Presentation on theme: "Message-Passing and Sudoku Scott Kirkpatrick, HUJI Danny Bickson, HUJI TAU, June 18, 2006."— Presentation transcript:
Message-Passing and Sudoku Scott Kirkpatrick, HUJI Danny Bickson, HUJI TAU, June 18, 2006
What is Sudoku? 9x9 puzzles: Easy: >35 clues (43% of squares) Evil: <25 clues (30% of squares) 16x16 puzzles: Easy > 150 clues (60% of squares) Evil: < 110 clues (43% of squares) nxn puzzle has O ( (n!)^n configurations ) Sudokus are automatically generated, using some proprietary tricks plus known algorithms. k^2 x k^2 puzzles… Copyright 2006: www.websudoku.com
Where do Sudokus come from? Build bottom-up from a completely concealed solution. –Use a solver which instantiates the desired set of solution rules. Easy – elimination only Medium – elimination plus uniqueness plus …? Hard, Evil, Demonic, … -- use various multipoint extrapolation chains of increasing length –Expose squares of the solution until the solver succeeds. Start with the solution exposed and conceal until the problem is hard enough. –This needs a fast exhaustive solver, which halts when a second solution is found, or proves uniqueness. Plus a test for desired degree of difficulty. Are the results the same from top and from bottom?
Why study Sudoku? Reasons not to bother: –Won’t make the world a better place –9x9 problems are small enough for exact analysis, larger problems too large for most humans to find interesting Reasons for its interest: –This is a new category of statistical mechanics, distinct from Optimization (ground states of spin glasses) Stochastic encoding and decoding (uniform embeddings) –Requirement for unique solution requires finding and dealing with very rare states (not unlike ground states) –Belief propagation not expected to work in such dense graphs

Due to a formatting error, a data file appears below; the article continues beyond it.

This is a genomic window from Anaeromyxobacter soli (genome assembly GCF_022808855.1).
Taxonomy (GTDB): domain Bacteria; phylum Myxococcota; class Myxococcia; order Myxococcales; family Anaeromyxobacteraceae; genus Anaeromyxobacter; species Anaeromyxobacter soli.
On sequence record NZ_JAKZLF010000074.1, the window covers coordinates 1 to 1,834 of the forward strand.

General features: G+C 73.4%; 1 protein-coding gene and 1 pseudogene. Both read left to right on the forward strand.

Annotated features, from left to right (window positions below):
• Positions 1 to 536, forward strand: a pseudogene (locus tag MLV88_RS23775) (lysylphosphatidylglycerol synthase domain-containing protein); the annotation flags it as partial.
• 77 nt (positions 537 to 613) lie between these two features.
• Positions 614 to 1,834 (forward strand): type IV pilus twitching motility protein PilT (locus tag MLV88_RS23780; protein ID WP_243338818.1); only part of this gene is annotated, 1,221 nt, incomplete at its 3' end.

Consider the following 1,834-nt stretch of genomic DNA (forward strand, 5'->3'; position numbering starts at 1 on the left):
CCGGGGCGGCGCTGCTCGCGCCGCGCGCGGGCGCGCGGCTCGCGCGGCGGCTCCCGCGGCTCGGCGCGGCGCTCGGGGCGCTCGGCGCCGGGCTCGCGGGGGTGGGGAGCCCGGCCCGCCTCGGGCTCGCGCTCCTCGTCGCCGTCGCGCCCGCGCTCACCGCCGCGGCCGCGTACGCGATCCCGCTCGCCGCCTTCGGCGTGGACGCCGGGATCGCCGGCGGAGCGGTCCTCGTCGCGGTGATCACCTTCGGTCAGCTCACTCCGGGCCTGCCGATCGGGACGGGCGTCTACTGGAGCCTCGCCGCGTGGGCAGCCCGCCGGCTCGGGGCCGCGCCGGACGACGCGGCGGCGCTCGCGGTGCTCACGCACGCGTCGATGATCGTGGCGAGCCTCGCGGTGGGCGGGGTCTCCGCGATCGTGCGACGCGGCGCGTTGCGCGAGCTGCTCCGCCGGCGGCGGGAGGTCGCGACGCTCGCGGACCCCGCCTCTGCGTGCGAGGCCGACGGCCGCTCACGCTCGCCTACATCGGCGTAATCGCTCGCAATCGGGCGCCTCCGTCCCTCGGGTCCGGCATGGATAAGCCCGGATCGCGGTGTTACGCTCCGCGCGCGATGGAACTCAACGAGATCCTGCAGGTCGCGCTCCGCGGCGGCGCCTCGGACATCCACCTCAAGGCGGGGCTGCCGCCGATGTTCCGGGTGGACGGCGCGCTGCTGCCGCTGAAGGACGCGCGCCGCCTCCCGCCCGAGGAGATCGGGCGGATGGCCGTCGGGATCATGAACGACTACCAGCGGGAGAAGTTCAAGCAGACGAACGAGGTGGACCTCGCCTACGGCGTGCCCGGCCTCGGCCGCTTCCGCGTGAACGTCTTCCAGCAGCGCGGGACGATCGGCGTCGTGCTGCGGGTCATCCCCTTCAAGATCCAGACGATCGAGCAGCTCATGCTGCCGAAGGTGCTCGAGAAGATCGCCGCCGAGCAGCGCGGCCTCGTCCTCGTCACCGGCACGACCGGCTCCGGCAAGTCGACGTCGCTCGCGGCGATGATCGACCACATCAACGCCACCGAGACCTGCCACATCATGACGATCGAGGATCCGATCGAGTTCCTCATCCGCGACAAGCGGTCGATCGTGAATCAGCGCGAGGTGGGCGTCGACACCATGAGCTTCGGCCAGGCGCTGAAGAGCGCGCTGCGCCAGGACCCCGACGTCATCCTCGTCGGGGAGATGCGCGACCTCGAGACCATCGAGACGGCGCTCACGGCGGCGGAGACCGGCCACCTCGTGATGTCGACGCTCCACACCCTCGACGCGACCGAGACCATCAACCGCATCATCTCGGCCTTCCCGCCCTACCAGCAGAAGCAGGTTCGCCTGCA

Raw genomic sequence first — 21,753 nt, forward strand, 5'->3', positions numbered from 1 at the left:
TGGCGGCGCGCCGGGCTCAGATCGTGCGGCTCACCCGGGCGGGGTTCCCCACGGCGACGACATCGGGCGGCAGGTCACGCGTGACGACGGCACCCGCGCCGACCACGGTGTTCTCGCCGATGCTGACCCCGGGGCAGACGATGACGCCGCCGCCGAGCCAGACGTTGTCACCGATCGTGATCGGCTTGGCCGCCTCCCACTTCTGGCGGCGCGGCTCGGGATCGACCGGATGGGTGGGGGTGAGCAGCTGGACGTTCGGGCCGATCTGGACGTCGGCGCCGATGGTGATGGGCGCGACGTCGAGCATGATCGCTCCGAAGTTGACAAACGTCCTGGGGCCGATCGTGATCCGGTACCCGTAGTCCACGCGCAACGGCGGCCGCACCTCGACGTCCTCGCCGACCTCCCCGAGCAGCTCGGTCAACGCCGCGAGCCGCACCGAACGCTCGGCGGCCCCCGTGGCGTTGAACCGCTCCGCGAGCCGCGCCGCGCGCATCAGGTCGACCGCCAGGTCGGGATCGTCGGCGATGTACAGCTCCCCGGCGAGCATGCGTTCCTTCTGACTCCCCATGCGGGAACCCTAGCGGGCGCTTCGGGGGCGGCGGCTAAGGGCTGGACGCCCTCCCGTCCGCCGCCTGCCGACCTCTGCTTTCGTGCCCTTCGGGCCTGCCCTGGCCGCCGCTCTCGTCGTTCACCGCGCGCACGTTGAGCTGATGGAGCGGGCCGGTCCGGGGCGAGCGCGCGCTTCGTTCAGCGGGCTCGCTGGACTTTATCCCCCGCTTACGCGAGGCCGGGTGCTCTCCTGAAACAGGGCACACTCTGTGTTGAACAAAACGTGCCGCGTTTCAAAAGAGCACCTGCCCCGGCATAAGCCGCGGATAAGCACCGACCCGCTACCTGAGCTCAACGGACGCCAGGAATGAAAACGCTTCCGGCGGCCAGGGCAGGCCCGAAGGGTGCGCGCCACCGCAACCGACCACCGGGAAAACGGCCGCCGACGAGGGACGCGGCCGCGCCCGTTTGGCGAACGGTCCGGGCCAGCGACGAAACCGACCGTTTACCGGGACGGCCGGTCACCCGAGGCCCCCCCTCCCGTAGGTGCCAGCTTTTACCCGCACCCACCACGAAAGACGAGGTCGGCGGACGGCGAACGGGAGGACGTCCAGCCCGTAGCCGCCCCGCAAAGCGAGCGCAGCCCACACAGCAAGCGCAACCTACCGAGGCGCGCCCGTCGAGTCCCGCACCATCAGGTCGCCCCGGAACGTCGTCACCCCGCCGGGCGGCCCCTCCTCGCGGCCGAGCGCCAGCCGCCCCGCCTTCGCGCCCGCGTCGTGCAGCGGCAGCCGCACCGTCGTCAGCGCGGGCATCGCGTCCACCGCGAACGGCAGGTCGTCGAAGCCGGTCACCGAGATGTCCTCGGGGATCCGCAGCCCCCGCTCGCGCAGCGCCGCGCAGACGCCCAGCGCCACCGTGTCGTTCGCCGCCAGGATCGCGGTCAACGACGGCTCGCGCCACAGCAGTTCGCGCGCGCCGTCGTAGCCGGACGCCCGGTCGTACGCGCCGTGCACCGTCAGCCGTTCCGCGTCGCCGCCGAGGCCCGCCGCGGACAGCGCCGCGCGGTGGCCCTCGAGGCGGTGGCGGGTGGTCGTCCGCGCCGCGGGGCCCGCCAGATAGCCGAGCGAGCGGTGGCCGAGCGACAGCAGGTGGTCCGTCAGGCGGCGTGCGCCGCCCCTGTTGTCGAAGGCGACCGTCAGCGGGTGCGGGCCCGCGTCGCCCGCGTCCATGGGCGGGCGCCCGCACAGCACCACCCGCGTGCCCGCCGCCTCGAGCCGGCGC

Unique solutions are quite rare Odd, even puzzles differ. Part of the reason is the middle square (in odd puzzles).
Entropy for random initial conditions 1 of 10 initial conditions makes an easy puzzle (based only on 9x9, 16x16 cases)
Beliefs for Sudoku Most natural set of beliefs are probabilities that the entry in each square takes a particular value. Update rule: Probability that square i takes value j is product that no other square in same row, column, or region is j. This converges, even though this is an extremely loopy graph: But is it useful?
Beliefs converge, but… Despite loopiness, beliefs converge, but may represent a linear combination of possible solutions Decimation moves this process forward. Beliefs improve steadily. Beliefs evaluated with this simple formula can violate a different normalization – each variable must appear only once per region.
BP effectiveness and next steps Easy and Medium Sudokus almost always solved using BP, decimation, and uniqueness within some region. Hard Sudokus solved all,½, ¼, or 1/8 of the time. –Why? This is a measure of remaining search depth. Evil Sudokus require additional rules (extending evidence from pairs of sites) to solve many, with the remainder succeeding ½, ¼ of the time. So it appears the simplest BP simply reproduces a rule, called “elimination” and works when loopy because of the absence of frustration. Next step is more accurate calculation of probabilities.